Which reading device you use can enhance or lessen your reading experience
Yes, your reading device can make a huge impact on your reading experience. Words can sometimes be difficult to see; perhaps the screen is poorly pixelated or your reading device is too small (think cell phones). This can diminish your reading experience because you want to be able to see what you’re reading, right? On the other hand, you also don’t want an enormous tablet that’s the size of your laptop if you have small hands (like me) or you need something that will fit inside your bag.
How do you choose which reading device is best for you?
There are several factors that can help you determine which device is best for you, but you’ll need to ask yourself some questions first. One of the first things you need to do is become aware of all of your options. Don’t look at price just yet. Get to know what’s available. Electronics are constantly changing and companies are forever upgrading their gadgets. Once you know what’s on the market, now you can begin to think about price, availability, functionality (how you will use it), features (what benefits does it offer you) and compatibility (can you read books from all retailers).
Price and availability are important factors, but this is the 21st century so pretty much everything is within the click of a mouse. When it comes to price, you pay for what you get and I like to have a positive reading experience. Meaning, a good device will cost you a few bucks more but you want a good experience, right? What’s the point in reading on a low-quality (fuzzy) screen? Or a screen that’s too small?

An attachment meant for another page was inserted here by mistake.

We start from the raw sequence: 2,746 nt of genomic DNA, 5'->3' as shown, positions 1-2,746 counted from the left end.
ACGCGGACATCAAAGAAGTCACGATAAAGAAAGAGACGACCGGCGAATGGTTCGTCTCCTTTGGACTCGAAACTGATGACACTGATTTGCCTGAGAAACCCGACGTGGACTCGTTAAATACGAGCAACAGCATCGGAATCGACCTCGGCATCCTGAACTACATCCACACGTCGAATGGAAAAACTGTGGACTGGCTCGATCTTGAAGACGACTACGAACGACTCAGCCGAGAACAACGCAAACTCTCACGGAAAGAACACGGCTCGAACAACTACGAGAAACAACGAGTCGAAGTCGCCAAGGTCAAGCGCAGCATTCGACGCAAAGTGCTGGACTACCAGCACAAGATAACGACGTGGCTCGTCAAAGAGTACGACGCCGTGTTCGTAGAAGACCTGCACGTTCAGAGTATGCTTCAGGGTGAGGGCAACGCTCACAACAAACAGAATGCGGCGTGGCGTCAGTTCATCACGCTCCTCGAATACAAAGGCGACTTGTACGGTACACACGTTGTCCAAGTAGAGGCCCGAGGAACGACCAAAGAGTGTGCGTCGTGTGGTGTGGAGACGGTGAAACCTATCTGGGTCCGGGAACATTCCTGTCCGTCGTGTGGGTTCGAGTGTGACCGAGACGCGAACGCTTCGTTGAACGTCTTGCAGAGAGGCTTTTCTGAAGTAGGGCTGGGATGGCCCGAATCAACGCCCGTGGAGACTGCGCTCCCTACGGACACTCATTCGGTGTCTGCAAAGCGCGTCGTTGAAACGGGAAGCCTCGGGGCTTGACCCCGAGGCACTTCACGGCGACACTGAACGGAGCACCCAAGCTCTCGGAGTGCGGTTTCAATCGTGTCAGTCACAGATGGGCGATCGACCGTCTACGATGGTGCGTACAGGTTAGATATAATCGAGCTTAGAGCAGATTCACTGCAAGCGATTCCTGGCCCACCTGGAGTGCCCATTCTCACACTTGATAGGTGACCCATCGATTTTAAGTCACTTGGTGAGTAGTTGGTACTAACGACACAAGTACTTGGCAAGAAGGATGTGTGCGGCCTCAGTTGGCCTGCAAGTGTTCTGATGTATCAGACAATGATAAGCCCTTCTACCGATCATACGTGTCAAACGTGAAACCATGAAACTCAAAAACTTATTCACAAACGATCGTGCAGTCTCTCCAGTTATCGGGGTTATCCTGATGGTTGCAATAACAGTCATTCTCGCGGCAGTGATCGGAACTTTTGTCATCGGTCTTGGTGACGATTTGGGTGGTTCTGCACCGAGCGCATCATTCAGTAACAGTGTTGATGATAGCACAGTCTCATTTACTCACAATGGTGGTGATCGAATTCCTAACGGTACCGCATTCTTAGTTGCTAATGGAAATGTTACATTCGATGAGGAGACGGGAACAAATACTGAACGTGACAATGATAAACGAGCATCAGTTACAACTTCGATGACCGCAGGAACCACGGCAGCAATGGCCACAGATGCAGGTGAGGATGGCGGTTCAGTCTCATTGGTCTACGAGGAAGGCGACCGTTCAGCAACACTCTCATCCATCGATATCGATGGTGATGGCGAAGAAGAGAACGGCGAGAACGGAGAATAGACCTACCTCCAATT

Features are another important factor that you need to consider when choosing the right device. Getting the right size is important so you’ll need to think about how and when you’ll use it. You’ll also need to consider the battery life, the charging time, and the space or capacity if you’re downloading ebooks directly to your device–IF your device even allows you to do this. Not all devices are created equally.
Compatibility can be a deal breaker for some, but to me it’s not as big of a deal. I purchase almost 100% of my books from either Amazon or my local book retailer, and occasionally used books from the library. 🙂
Each tablet has its own features and charging time but vary greatly in price.Personally, I recommend (and have) both the Kindle Fire and the iPad Mini 2. Out of the two devices, my iPad is much faster and lasts waaay longer, but it’s also more expensive. Before I bought my iPad, I did use the Samsung Galaxy Tab but it didn’t last long and took a nose dive, so it wasn’t worth the money. But, who knows? Maybe I got a dud from the factory that went caput on me right after the one-year warranty expired. I’ve been wanting to try a Paperwhite for a while as I’ve heard a lot of good things about it, but I can’t part with my iPad.
One last option that you can resort to is using a regular tablet (or cell phone if your eyes can handle it) and downloading the Kindle App from the app store. I did this for a while until I found out how much better the reading experience was with the other devices.